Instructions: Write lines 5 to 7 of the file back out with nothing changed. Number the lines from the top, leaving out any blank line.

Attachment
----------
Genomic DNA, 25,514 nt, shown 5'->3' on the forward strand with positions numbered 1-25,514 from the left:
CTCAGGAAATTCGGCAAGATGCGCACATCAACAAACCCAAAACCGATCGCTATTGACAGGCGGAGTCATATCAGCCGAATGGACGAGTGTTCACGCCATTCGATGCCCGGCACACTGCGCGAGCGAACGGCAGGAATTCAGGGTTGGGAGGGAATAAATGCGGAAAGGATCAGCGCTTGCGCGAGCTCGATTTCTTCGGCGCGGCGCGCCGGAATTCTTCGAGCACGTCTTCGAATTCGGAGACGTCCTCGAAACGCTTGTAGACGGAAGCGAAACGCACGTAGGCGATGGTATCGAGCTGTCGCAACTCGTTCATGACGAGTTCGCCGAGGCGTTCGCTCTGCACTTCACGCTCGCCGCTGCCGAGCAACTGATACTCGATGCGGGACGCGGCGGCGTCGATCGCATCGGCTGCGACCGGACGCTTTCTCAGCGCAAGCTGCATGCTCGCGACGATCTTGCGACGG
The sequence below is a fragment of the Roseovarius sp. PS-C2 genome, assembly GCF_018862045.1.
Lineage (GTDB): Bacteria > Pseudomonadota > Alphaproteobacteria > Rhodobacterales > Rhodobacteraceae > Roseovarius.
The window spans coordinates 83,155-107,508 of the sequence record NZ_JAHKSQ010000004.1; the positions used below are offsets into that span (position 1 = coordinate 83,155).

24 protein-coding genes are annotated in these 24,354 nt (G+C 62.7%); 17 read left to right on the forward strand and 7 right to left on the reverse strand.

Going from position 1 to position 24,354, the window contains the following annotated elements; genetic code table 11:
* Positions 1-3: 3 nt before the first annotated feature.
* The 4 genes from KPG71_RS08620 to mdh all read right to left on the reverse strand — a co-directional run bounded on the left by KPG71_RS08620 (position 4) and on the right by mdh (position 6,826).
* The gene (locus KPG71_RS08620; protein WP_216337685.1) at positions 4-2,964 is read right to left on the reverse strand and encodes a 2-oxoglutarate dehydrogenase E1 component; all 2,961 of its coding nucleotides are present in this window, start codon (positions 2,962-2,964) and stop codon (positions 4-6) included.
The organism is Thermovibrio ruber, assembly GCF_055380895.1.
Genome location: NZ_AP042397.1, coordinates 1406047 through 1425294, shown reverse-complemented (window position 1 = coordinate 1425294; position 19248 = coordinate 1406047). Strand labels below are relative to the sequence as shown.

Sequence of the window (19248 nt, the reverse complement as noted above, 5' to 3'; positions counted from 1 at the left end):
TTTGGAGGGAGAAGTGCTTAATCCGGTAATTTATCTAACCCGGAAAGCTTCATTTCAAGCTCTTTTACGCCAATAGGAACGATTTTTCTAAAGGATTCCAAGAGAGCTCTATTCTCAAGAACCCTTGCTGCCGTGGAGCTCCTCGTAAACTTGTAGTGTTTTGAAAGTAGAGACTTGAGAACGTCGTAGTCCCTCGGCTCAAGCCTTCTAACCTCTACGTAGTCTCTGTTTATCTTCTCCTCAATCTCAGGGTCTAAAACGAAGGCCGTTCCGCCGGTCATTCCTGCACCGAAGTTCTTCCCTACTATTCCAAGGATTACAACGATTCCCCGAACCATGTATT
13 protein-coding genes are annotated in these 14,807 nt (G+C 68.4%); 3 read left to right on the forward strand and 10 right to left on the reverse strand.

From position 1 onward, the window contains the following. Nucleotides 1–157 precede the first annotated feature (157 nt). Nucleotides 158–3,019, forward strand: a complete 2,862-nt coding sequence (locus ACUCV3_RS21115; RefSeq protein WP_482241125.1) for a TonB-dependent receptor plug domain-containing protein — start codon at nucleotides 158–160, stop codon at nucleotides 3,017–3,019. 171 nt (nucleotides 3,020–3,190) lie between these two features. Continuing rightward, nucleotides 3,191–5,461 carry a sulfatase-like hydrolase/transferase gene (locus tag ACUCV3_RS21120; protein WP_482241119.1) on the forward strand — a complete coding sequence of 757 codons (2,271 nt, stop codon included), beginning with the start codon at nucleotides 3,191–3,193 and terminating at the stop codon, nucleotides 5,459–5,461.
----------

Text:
The window spans coordinates 83,155-107,508 of the sequence record NZ_JAHKSQ010000004.1; the positions used below are offsets into that span (position 1 = coordinate 83,155).

24 protein-coding genes are annotated in these 24,354 nt (G+C 62.7%); 17 read left to right on the forward strand and 7 right to left on the reverse strand.

Going from position 1 to position 24,354, the window contains the following annotated elements; genetic code table 11: